The United States Government recently employed a private consulting firm to run a comprehensive test of our nation’s ability to respond effectively to a cyber-based terrorist attack against systems crucial to our financial systems, elctric power grid, and other vital systems.
The conclusions drawn from the exercise?
We are completely and utterly unprepared for any sort of coordinated attack on our systems, echoing the sentiment of many industry experts that our country is under immanent threat of a catastrophic attack sometime in the next two years.2009 will prove to be the year that this systemic weakness comes to the forefront of politics and the news:
Reuters - The United States is unprepared for a major hostile attack against vital computer networks, government and industry officials said Thursday after participating in a two-day “cyberwar” simulation.
“There isn’t a response or a game plan,” said senior vice president Mark Gerencser of the Booz Allen Hamilton consulting service, which ran the simulation.
One specific area of concern is in the vulnerability of our financial markets to manipulation, fraud, and most of all a concerted effort by a foreign entity to disrupt and disable out financial systems, throwing markets into artificial turmoil.
In an age where careless comments by politician, CEO’s and regulators can send a stock into a tailspin, and perhaps even drive an already troubled company’s stock to junk status, any threat to market stability should be addressed immidiately - remember Schumer and Indymac?
Democratic U.S. Rep. James Langevin of Rhode Island, who chairs the homeland security subcommittee on cybersecurity, said: “We’re way behind where we need to be now.” Dire consequences of a successful attack could include failure of banking or national electrical systems, he said.
Imagine a scenario as simple as this:
One morning 500,000 people wake to find their bank accounts have been “emptied” - and I put “emptied” in quotes because there actually does not need to be a “real” loss of funds, only the appearance that the funds are missing.
Subsequent news reports would cause a panic, as what little confidence is left in our banking system would cause a full scale run on the banks, with depositors emptying their accounts for fear of theft.
Wall Street reacts swiftly with a major sell-off of the already teetering financials, assuming there will be nothing but trouble for the affected institutions, and a fear that the entire industry has been compromised.
The Government steps in to reassure the markets by pointing to an FDIC insurance fund that is nearly exhausted of funds, and a Treasury that has nothing left in it’s tool box to prop up a poorly managed financial system - the very weakness the attackers are hoping to exploit.
Imagine, even if the whole truth was made clear to the public and investors alike within 3 days that there were actually no missing funds and that ‘all is well’ - how long do you think it would take before the markets would return to anything resembling normal?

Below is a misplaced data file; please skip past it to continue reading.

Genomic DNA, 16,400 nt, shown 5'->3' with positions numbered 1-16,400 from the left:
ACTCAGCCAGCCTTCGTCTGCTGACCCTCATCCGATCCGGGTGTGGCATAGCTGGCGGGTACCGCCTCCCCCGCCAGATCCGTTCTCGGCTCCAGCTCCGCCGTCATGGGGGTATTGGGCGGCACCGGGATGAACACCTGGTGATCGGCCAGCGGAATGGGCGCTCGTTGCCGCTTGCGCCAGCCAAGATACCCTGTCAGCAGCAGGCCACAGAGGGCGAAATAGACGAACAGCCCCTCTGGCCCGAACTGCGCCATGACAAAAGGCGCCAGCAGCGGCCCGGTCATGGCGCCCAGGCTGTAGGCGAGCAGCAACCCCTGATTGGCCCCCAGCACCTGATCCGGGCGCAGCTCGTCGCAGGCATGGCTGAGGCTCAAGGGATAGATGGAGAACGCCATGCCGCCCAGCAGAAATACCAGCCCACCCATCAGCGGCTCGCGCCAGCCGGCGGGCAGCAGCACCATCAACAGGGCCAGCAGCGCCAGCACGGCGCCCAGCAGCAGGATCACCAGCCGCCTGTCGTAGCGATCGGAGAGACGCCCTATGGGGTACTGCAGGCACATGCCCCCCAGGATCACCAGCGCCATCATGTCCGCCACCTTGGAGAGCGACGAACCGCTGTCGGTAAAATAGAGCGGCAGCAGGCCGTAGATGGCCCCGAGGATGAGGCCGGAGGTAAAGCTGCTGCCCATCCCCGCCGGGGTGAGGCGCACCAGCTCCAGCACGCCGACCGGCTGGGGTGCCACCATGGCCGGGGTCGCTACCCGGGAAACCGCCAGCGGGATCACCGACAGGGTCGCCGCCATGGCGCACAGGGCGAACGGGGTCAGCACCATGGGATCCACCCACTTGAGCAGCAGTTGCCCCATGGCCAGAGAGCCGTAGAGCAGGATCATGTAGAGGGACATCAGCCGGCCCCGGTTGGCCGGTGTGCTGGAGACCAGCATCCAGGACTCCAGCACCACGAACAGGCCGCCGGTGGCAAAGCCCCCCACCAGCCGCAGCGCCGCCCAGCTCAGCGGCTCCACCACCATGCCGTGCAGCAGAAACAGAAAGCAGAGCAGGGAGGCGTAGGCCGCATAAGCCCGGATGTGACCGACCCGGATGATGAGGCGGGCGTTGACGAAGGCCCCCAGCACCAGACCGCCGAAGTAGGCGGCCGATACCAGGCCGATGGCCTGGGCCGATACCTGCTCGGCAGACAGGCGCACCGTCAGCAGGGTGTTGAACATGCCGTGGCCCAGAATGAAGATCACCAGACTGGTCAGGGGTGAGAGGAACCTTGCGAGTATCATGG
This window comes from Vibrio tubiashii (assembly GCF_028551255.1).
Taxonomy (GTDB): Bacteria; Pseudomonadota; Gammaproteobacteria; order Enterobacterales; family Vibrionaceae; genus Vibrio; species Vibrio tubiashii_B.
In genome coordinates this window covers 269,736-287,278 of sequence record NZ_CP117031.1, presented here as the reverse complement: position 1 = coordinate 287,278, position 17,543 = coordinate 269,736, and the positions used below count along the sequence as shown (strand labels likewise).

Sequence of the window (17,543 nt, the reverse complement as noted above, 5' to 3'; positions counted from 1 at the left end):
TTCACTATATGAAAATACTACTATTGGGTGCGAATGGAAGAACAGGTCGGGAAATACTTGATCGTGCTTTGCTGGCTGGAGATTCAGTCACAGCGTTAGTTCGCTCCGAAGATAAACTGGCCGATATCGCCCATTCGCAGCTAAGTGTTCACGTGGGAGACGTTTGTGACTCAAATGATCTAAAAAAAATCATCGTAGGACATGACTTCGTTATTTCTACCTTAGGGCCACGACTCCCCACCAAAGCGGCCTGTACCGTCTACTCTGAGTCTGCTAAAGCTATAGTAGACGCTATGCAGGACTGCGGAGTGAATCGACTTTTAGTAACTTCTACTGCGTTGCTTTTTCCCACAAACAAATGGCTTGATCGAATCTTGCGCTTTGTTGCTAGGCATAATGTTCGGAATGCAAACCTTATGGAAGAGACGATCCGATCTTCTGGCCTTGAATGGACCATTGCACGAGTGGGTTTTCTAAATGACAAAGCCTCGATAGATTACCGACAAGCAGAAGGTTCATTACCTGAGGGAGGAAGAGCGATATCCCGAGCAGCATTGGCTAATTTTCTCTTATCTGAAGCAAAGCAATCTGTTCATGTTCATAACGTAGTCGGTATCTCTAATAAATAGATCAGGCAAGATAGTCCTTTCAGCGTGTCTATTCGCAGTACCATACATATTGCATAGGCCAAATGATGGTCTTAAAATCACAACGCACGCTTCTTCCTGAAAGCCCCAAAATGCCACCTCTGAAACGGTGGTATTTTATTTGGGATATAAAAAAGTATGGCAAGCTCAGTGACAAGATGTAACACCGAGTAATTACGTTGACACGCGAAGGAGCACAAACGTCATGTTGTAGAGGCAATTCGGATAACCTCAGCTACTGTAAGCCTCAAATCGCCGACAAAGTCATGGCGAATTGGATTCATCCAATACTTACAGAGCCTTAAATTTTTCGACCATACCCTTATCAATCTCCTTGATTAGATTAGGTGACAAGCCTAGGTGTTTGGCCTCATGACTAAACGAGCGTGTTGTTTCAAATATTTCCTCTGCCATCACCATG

The long term devastation to market and systemic confidence could be the straw that breaks this economic camel’s back, and really plunges us into the worst of all possible financial situations like a Depression, or worse.
This is just one of probably thousands of scenarios.
Leadership, both in the corporate and government sectors, as well as the American public in general, need to come to terms with the very precarious nature of our now fully electronic markets, and make a concerted effort to protect our wounded financial system from a potentially fatal blow.
“This is equivalent in my mind to before Sept. 11 … we were awakened to the threat on the morning after Sept. 11,” Rep. Langevin said.
The threat we face on a daily basis from the specter of cyber terrorism is so very real, it is highly doubtful we will be able to prevent a catastrophic event, but that is further reason to act now, and not after the first attack.
The tools are in place to prevent a great deal of these threats from ever materializing, and the remaining holes in the fence can be addressed as they are identified.
Billions of dollars must be spent by both government and industry to improve security, said U.S. Rep. Dutch Ruppersberger of Maryland, the Democratic chairman of the intelligence subcommittee on technical intelligence.
Criminal elements may be less interested in ‘crashing’ our financial system than they would be in manipulating it to their advantage - a simple and nearly undetectable manipulation may net millions of dollars or more in a matter of hours.
The ability to manipulate volatile markets is regularly demonstrated by the Treasury Departments “Plunge Protection Team”- a well known aspect of the shadow banking system managed by the government and industry big-wigs that secretly rushes in with huge purchases of equities or other assistance when sectors begin gaining too much downward momentum. From my experience, anything the Government can do, a group of hackers can do immeasurably better.
This is the next financial catastrophe just waiting in the wings, ready to take center stage for an aria of economic woe.
Welcome to the 21st Century.